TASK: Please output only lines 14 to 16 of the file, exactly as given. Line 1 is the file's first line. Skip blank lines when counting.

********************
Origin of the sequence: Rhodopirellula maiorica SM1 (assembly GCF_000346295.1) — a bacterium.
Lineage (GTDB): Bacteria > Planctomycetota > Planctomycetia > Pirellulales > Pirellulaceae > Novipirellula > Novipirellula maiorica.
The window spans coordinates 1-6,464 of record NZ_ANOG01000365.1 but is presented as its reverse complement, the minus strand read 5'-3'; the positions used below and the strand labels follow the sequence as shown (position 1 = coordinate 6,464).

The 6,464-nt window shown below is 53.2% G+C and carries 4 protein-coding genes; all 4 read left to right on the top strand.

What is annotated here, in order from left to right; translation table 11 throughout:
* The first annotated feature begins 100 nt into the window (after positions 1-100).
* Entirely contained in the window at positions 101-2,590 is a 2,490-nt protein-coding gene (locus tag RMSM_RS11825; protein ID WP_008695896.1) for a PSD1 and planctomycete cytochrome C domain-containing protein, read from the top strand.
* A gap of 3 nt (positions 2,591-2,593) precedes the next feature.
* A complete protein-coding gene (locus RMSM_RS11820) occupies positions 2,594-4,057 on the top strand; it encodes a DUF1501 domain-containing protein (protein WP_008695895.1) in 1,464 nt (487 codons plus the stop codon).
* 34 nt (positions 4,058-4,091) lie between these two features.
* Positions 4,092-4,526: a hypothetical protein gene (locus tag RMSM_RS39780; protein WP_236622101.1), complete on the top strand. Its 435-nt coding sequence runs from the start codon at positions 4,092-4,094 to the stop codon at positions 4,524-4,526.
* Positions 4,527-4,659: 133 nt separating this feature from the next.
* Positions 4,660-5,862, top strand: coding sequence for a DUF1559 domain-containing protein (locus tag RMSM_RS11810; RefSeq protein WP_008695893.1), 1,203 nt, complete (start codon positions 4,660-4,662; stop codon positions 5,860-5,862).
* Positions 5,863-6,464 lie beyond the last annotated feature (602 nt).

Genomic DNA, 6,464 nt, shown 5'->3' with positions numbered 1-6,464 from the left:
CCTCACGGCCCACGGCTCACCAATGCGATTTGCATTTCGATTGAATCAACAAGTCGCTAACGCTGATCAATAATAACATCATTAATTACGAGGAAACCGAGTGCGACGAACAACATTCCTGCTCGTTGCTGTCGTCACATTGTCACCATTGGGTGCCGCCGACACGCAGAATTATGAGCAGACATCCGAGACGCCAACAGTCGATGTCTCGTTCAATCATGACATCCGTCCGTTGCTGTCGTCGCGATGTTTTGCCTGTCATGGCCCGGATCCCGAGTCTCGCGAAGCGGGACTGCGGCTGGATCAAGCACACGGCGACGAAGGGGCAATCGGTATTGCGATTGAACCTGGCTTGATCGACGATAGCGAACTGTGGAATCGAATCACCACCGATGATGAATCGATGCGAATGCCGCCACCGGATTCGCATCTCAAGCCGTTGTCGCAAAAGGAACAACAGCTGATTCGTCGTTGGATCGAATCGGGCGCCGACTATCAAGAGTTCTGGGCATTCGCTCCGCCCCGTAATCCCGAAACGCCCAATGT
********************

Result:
* Positions 5,863-6,464 lie beyond the last annotated feature (602 nt).

Genomic DNA, 6,464 nt, shown 5'->3' with positions numbered 1-6,464 from the left:
CCTCACGGCCCACGGCTCACCAATGCGATTTGCATTTCGATTGAATCAACAAGTCGCTAACGCTGATCAATAATAACATCATTAATTACGAGGAAACCGAGTGCGACGAACAACATTCCTGCTCGTTGCTGTCGTCACATTGTCACCATTGGGTGCCGCCGACACGCAGAATTATGAGCAGACATCCGAGACGCCAACAGTCGATGTCTCGTTCAATCATGACATCCGTCCGTTGCTGTCGTCGCGATGTTTTGCCTGTCATGGCCCGGATCCCGAGTCTCGCGAAGCGGGACTGCGGCTGGATCAAGCACACGGCGACGAAGGGGCAATCGGTATTGCGATTGAACCTGGCTTGATCGACGATAGCGAACTGTGGAATCGAATCACCACCGATGATGAATCGATGCGAATGCCGCCACCGGATTCGCATCTCAAGCCGTTGTCGCAAAAGGAACAACAGCTGATTCGTCGTTGGATCGAATCGGGCGCCGACTATCAAGAGTTCTGGGCATTCGCTCCGCCCCGTAATCCCGAAACGCCCAATGT